30 Minutes or Less Review

Hapless pizza boy Jesse Eisenberg finds himself strapped to a bomb by two low level criminals who are hatching a plan to kill their father.

When Dwayne (McBride) and Travis (Swardson) need $100,000 to pay off a hitman to murder Dwayne’s millionaire father, they hatch a plan to strap a bomb to a hapless pizza boy (Eisenberg) and force him to rob a bank. With his best friend (Ansari) in tow, Nick embarks on a mission to rob the bank and save his own life.

In a time where Judd Apatow and his protégées are churning out movies that often clock in over the two hour mark, great as some of those movies are, it’s refreshing to find an adult comedy as tight as 30 Minutes or Less, the latest effort from Zombieland director Ruben Fleischer.

The film opens with pizza delivery guy Nick (Eisenberg), in one of the film’s better scenes, tearing through the streets in his old Mustang to make sure his pizzas arrive within the 30 minute deadline or else the customer gets them for free. Nick’s best friend and roommate Chet (Ansari) has just been given a full time teaching job. His twin sister Kate (Dilshad Valsaria), Nick’s long term crush, is moving to Atlanta for a big time hotel manager’s job, all a sharp contrast to Nick’s pot smoking, minimum wage existence.

While working late one night, Nick finds himself jumped by Dwayne (McBride) and Travis (Swardson), two would-be criminal masterminds who plan to force Nick to obtain $100,000 in order to pay a hitman to kill Dwayne’s millionaire marine father (Fred Ward) and get hold of the inheritance. Nick is given ten hours to get the money or a bomb strapped to his chest will be detonated. Teaming with Chet, armed with toy guns and using Point Break as a template, the pair embark on a mission to rob the local bank.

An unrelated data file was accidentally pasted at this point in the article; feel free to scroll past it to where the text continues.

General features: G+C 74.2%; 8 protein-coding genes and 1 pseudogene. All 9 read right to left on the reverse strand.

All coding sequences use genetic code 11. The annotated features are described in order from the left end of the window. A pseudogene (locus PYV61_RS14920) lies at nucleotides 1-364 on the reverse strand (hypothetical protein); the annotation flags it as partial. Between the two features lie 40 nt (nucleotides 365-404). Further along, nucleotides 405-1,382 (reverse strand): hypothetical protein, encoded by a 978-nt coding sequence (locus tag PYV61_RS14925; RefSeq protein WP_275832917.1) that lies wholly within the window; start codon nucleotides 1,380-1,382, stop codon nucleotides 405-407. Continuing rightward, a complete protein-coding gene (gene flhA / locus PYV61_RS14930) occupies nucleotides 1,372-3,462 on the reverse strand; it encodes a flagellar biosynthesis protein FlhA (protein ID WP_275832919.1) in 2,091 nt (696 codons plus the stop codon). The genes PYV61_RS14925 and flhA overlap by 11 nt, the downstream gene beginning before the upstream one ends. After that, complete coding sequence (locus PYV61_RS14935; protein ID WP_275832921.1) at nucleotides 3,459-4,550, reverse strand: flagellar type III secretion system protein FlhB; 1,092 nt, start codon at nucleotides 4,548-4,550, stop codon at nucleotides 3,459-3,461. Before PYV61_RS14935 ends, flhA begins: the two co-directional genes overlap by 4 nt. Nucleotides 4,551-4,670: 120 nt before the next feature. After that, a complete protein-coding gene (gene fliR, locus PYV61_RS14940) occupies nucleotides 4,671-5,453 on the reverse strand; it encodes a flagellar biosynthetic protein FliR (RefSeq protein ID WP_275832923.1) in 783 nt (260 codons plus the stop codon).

So begins a series of ridiculous and increasingly violent events as Nick and Chet attempt to fetch the cash and get it back to Dwayne. Fleischer dials back the madcap genre antics of Zombieland for a more straightforward style here, keeping the film moving at a clip at all times. The cast are solid with each one bringing a variation of their usual personas, with Eisenberg’s lazy stoner perhaps the biggest departure. Ansari and McBride, both impressing in supporting roles in big comedies and on TV in Parks & Recreation and Eastbound & Down respectively, bring the bigger laughs here. Ansari dials back his arrogant overconfidence but maintains the same jittery energy he brings to every part and McBride’s mullet-sporting dimwit is never short of a cock joke or two. Also on hand to ham it up and deliver a few laughs is Michael Pena’s lisping Mexican hitman Chango who finds himself involved in the film’s more violent and OTT moments.

The film moves rapidly from one ridiculous scenario to another, providing violent laughs and chaotic set pieces throughout, the tone similar to that of 2008’s Pineapple Express though without that film’s sluggish pace. 30 Minutes or Less is a quick, funny, if ultimately throwaway, late summer comedy with a good cast, big laughs and an appealing high concept that doesn’t overstay it’s welcome.